|US5695377 *||29 Oct 1996||9 Dec 1997||Kimberly-Clark Worldwide, Inc.||Nonwoven fabrics having improved fiber twisting and crimping|
|US5695595 *||16 Jan 1996||9 Dec 1997||Kimberly-Clark Worldwide, Inc.||Sterilization wrap material|
|US5698294 *||11 Oct 1996||16 Dec 1997||Kimberly-Clark Worldwide, Inc.||Sterilization wrap material|
|US5698481 *||24 Oct 1996||16 Dec 1997||Kimberly-Clark Worldwide, Inc.||Sterilization wrap material|
|US5726103 *||12 Dec 1996||10 Mar 1998||Exxon Chemical Co.||Fibers and fabrics incorporating lower melting propylene polymers|
|US5762734 *||30 Aug 1996||9 Jun 1998||Kimberly-Clark Worldwide, Inc.||Process of making fibers|
|US5763080 *||12 Dec 1996||9 Jun 1998||Exxon Chemical Co.||Fibers and fabrics incorporating lower melting propylene polymers|
|US5770531 *||29 Apr 1996||23 Jun 1998||Kimberly--Clark Worldwide, Inc.||Mechanical and internal softening for nonwoven web|
|US5798167 *||2 Aug 1994||25 Aug 1998||Kimberly-Clark Worldwide, Inc.||Garment of a durable nonwoven fabric|
|US5804021 *||10 May 1996||8 Sep 1998||Kimberly-Clark Worldwide, Inc.||Slit elastic fibrous nonwoven laminates and process for forming|
|US5807366||18 Jun 1997||15 Sep 1998||Milani; John||Absorbent article having a particle size gradient|
|US5814570||15 May 1996||29 Sep 1998||Kimberly-Clark Worldwide, Inc.||Nonwoven barrier and method of making the same|
|US5821178||6 Nov 1996||13 Oct 1998||Kimberly-Clark Worldwide, Inc.||Nonwoven laminate barrier material|
|US5830810||20 Feb 1997||3 Nov 1998||Kimberly-Clark Worldwide, Inc.||Nonwoven barrier and method of making the same|
|US5834384||28 Nov 1995||10 Nov 1998||Kimberly-Clark Worldwide, Inc.||Nonwoven webs with one or more surface treatments|
|US5853881 *||11 Oct 1996||29 Dec 1998||Kimberly-Clark Worldwide, Inc.||Elastic laminates with improved hysteresis|
|US5874160 *||20 Dec 1996||23 Feb 1999||Kimberly-Clark Worldwide, Inc.||Macrofiber nonwoven bundle|
|US5877099 *||27 Jan 1997||2 Mar 1999||Kimberly Clark Co||Filter matrix|
|US5907872 *||8 Apr 1997||1 Jun 1999||Kimberly-Clark Worldwide, Inc.||Process for manufacturing sleeveless tops, shirts, or blouses|
|US5910224 *||11 Sep 1997||8 Jun 1999||Kimberly-Clark Worldwide, Inc.||Method for forming an elastic necked-bonded material|
|US5914184 *||30 Dec 1996||22 Jun 1999||Kimberly-Clark Worldwide, Inc.||Breathable laminate including filled film and continuous film|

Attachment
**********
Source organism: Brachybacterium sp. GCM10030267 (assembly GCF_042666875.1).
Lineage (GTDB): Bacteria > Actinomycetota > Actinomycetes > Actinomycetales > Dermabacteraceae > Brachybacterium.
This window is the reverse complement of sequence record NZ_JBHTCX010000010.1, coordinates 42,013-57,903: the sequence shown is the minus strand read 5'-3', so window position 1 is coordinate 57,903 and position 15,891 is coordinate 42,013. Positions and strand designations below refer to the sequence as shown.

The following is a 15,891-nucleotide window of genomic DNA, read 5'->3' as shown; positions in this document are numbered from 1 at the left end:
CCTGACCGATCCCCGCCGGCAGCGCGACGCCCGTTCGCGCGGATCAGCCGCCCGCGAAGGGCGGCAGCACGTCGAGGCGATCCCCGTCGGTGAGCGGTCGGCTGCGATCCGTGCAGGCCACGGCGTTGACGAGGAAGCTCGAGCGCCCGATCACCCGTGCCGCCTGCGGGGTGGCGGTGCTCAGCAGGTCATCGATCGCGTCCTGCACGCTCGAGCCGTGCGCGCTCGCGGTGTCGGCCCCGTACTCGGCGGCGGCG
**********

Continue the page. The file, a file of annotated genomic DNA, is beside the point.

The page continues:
|US5916204||26 Jan 1998||29 Jun 1999||Kimberly-Clark Worldwide, Inc.||Method of forming a particle size gradient in an absorbent article|
|US5935612 *||27 Jun 1996||10 Aug 1999||Kimberly-Clark Worldwide, Inc.||Pneumatic chamber having grooved walls for producing uniform nonwoven fabrics|
|US5992493 *||1 Nov 1996||30 Nov 1999||Toyo Kohan Co., Ltd.||Method and apparatus for production of laminated metal sheet|
|US5993589 *||23 Feb 1999||30 Nov 1999||Morman; Michael T.||Breathable laminate including filled film and continuous film and method for making the same|
|US5998308||22 May 1996||7 Dec 1999||Kimberly-Clark Worldwide, Inc.||Nonwoven barrier and method of making the same|
|US6010588 *||7 Feb 1995||4 Jan 2000||Exxon Chemical Patents Inc.||Polyolefin fibers and their fabrics|
|US6015764||2 May 1997||18 Jan 2000||Kimberly-Clark Worldwide, Inc.||Microporous elastomeric film/nonwoven breathable laminate and method for making the same|
|US6037281 *||27 Dec 1996||14 Mar 2000||Kimberly-Clark Worldwide, Inc.||Cloth-like, liquid-impervious, breathable composite barrier fabric|
|US6040255 *||25 Jun 1996||21 Mar 2000||Kimberly-Clark Worldwide, Inc.||Photostabilization package usable in nonwoven fabrics and nonwoven fabrics containing same|
|US6096668 *||3 Sep 1998||1 Aug 2000||Kimberly-Clark Worldwide, Inc.||Elastic film laminates|
|US6098557 *||23 Jun 1999||8 Aug 2000||Kimberly-Clark Worldwide, Inc.||High speed method for producing pant-like garments|
|US6111163||26 Jun 1997||29 Aug 2000||Kimberly-Clark Worldwide, Inc.||Elastomeric film and method for making the same|
|US6156421 *||10 Mar 1998||5 Dec 2000||Kimberly-Clark Worldwide, Inc.||Stretched-filled microporous films and methods of making the same|
|US6169045||12 Nov 1996||2 Jan 2001||Kimberly-Clark Worldwide, Inc.||Nonwoven filter media|
|US6171695||19 May 1997||9 Jan 2001||Kimberly-Clark Worldwide, Inc.||Thin absorbent pads for food products|
|US6179939||12 May 1997||30 Jan 2001||Kimberly-Clark Worldwide, Inc.||Methods of making stretched filled microporous films|
|US6192521||8 Apr 1997||27 Feb 2001||Kimberly-Clark Worldwide, Inc.||Process for manufacturing shorts or trousers|
|US6248833||29 Feb 2000||19 Jun 2001||Exxon Mobil Chemical Patents Inc.||Fibers and fabrics prepared with propylene impact copolymers|
|US6268302||2 Apr 1997||31 Jul 2001||Kimberly-Clark Worldwide, Inc.||High strength spunbond fabric from high melt flow rate polymers|
|US6277479||30 Sep 1998||21 Aug 2001||Kimberly-Clark Worldwide, Inc.||Microporous films having zoned breathability|
|US6365088||24 Jun 1999||2 Apr 2002||Kimberly-Clark Worldwide, Inc.||Electret treatment of high loft and low density nonwoven webs|
|US6369292||19 Dec 1997||9 Apr 2002||Kimberly-Clark Worldwide, Inc.||Absorbent articles having reduced outer cover dampness|
|US6387471||15 Apr 1999||14 May 2002||Kimberly-Clark Worldwide, Inc.||Creep resistant composite elastic material with improved aesthetics, dimensional stability and inherent latency and method of producing same|